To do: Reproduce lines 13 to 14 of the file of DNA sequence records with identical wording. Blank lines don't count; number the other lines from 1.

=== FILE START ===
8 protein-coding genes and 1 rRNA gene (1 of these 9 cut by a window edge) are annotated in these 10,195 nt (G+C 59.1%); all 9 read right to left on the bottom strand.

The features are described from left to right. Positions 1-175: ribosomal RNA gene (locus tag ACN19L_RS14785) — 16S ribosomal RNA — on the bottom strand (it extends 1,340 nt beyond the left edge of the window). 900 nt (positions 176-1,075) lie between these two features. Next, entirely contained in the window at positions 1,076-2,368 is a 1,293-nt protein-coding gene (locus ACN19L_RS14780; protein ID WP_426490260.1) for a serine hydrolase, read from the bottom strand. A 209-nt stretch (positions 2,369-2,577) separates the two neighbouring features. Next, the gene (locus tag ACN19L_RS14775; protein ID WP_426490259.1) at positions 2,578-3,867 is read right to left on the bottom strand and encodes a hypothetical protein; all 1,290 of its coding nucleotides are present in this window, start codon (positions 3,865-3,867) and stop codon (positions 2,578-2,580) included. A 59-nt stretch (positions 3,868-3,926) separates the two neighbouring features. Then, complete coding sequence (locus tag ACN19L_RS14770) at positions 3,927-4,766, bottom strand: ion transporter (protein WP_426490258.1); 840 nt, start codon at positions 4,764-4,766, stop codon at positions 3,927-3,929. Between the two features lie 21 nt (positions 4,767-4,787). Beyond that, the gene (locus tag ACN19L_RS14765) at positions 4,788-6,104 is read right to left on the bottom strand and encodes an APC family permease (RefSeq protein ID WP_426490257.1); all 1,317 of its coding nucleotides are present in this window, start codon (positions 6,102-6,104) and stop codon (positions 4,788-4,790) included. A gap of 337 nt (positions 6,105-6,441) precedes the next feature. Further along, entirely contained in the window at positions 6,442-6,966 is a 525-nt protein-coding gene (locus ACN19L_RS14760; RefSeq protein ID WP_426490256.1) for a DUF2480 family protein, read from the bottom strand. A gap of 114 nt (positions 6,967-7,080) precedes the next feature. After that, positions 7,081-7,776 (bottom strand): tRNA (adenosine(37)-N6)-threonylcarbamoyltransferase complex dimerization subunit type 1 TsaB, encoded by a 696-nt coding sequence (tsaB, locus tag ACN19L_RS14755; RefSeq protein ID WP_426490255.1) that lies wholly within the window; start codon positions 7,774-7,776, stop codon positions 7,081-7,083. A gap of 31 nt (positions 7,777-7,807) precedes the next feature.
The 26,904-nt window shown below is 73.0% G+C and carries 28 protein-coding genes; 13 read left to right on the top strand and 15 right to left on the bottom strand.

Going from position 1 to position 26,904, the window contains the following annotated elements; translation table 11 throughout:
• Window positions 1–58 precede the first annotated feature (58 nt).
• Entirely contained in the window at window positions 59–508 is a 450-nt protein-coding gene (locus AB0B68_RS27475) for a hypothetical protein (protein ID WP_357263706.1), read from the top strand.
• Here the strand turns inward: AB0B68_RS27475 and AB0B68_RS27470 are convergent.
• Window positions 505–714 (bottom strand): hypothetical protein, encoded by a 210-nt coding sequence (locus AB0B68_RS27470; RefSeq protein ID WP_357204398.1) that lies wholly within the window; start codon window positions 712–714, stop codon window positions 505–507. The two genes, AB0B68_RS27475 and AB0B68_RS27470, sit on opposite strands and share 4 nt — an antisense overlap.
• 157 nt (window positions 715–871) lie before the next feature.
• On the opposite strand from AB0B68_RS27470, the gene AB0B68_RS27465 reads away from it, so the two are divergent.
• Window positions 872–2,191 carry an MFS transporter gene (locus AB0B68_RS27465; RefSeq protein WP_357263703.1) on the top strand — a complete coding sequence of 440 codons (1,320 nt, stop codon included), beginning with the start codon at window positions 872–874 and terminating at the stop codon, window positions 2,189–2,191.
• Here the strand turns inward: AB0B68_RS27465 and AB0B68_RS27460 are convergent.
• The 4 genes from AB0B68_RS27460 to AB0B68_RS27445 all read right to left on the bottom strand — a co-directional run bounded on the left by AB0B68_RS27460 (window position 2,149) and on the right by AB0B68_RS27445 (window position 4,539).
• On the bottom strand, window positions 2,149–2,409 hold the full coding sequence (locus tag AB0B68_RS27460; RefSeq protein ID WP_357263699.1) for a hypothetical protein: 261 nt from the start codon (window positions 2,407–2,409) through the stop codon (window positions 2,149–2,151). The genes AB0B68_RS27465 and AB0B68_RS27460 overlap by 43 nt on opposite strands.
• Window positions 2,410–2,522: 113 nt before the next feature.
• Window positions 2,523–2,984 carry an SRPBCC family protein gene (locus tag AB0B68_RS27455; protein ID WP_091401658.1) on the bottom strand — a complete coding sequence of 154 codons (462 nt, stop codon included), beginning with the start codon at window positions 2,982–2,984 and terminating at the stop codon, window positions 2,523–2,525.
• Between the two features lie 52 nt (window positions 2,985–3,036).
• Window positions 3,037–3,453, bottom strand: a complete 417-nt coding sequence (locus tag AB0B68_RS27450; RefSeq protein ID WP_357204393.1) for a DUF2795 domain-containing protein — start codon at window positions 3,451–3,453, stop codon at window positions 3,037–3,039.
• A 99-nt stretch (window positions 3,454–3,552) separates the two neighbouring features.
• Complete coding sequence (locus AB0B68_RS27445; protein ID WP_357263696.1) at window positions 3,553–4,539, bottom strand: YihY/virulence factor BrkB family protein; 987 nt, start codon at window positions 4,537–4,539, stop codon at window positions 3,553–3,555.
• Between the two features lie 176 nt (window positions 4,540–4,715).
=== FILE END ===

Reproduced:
• The 4 genes from AB0B68_RS27460 to AB0B68_RS27445 all read right to left on the bottom strand — a co-directional run bounded on the left by AB0B68_RS27460 (window position 2,149) and on the right by AB0B68_RS27445 (window position 4,539).
• On the bottom strand, window positions 2,149–2,409 hold the full coding sequence (locus tag AB0B68_RS27460; RefSeq protein ID WP_357263699.1) for a hypothetical protein: 261 nt from the start codon (window positions 2,407–2,409) through the stop codon (window positions 2,149–2,151). The genes AB0B68_RS27465 and AB0B68_RS27460 overlap by 43 nt on opposite strands.